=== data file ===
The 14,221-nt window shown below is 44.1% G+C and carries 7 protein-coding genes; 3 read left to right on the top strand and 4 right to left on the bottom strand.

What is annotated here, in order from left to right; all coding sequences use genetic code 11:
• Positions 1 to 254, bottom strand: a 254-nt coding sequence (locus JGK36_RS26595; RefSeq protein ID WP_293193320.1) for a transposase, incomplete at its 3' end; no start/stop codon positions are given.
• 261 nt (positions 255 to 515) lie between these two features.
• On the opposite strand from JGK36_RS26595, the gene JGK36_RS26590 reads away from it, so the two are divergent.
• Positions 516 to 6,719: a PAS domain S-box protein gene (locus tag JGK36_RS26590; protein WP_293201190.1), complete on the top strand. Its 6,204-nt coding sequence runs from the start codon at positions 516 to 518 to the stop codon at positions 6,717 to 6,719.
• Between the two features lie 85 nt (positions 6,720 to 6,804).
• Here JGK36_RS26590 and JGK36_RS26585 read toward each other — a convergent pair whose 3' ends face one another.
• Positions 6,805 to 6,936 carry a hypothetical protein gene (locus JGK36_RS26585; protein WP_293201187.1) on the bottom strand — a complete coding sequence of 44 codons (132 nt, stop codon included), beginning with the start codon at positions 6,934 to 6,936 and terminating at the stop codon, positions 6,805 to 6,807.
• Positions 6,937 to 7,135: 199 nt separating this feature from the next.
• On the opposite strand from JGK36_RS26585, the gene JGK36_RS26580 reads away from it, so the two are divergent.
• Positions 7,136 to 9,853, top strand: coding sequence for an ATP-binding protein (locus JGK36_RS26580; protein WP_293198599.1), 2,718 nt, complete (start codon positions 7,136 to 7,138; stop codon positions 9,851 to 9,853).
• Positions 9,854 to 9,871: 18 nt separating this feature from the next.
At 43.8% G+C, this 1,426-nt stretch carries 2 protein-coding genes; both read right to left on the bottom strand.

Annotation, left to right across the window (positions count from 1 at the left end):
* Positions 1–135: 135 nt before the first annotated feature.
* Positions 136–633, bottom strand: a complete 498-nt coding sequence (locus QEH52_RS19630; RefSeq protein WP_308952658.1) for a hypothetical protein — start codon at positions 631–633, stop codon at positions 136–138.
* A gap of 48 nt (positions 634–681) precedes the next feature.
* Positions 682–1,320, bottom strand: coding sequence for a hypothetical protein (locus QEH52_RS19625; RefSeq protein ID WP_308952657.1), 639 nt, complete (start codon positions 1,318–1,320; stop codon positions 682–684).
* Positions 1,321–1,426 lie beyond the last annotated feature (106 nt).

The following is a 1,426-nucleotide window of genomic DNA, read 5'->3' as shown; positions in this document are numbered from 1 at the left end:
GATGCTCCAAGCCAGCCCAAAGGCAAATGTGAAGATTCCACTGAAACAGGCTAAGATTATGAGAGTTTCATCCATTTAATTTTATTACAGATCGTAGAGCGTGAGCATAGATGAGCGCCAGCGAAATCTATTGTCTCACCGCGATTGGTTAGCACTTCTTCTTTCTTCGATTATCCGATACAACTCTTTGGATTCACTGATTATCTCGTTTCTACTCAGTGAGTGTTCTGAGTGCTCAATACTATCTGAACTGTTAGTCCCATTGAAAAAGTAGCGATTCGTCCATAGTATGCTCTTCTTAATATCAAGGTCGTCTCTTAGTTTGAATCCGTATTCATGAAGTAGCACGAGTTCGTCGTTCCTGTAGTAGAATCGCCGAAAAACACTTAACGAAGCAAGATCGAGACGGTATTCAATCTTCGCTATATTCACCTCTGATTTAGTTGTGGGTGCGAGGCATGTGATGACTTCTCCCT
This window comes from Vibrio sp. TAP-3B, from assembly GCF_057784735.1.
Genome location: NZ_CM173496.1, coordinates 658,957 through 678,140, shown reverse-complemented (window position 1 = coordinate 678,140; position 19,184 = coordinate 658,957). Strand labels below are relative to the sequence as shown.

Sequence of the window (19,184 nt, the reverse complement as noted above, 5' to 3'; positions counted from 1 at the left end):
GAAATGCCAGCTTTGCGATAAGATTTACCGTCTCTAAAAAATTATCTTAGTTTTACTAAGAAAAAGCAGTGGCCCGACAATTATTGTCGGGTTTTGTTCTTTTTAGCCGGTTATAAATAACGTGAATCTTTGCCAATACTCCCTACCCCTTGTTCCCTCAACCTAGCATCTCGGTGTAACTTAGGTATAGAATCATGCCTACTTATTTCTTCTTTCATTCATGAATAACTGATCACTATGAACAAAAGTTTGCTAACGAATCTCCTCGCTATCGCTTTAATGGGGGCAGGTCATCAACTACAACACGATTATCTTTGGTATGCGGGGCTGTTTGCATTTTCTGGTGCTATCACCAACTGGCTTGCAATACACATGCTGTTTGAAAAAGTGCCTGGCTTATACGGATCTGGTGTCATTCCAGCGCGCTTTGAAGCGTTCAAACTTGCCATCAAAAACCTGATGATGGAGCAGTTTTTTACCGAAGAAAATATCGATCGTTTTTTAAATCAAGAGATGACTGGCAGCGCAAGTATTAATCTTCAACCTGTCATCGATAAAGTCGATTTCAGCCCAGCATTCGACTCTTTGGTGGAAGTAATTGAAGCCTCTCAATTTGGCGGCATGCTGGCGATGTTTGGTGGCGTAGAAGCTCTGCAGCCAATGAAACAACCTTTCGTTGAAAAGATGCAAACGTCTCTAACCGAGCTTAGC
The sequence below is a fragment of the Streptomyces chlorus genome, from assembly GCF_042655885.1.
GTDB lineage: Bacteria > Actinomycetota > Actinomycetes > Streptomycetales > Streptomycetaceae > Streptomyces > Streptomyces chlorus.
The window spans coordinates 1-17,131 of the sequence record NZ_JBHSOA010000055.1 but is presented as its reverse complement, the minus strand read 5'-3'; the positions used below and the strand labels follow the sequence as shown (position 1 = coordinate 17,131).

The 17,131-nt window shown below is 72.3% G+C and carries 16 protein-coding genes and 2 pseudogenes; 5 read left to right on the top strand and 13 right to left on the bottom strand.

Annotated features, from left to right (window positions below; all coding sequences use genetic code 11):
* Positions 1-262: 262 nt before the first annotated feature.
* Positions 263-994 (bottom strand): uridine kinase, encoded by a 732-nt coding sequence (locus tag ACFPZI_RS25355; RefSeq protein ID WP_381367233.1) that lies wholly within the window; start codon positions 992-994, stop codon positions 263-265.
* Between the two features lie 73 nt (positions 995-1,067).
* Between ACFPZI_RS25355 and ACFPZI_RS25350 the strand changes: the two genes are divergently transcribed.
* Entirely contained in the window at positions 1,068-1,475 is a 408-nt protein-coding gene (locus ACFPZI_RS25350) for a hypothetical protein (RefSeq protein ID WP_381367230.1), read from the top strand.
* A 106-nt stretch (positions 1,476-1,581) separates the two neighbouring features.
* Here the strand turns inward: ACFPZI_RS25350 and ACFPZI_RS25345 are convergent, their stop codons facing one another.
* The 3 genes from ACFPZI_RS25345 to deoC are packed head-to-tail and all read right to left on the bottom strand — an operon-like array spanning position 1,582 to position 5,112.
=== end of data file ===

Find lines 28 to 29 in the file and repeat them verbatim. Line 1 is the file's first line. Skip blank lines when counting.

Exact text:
GTDB lineage: Bacteria > Actinomycetota > Actinomycetes > Streptomycetales > Streptomycetaceae > Streptomyces > Streptomyces chlorus.
The window spans coordinates 1-17,131 of the sequence record NZ_JBHSOA010000055.1 but is presented as its reverse complement, the minus strand read 5'-3'; the positions used below and the strand labels follow the sequence as shown (position 1 = coordinate 17,131).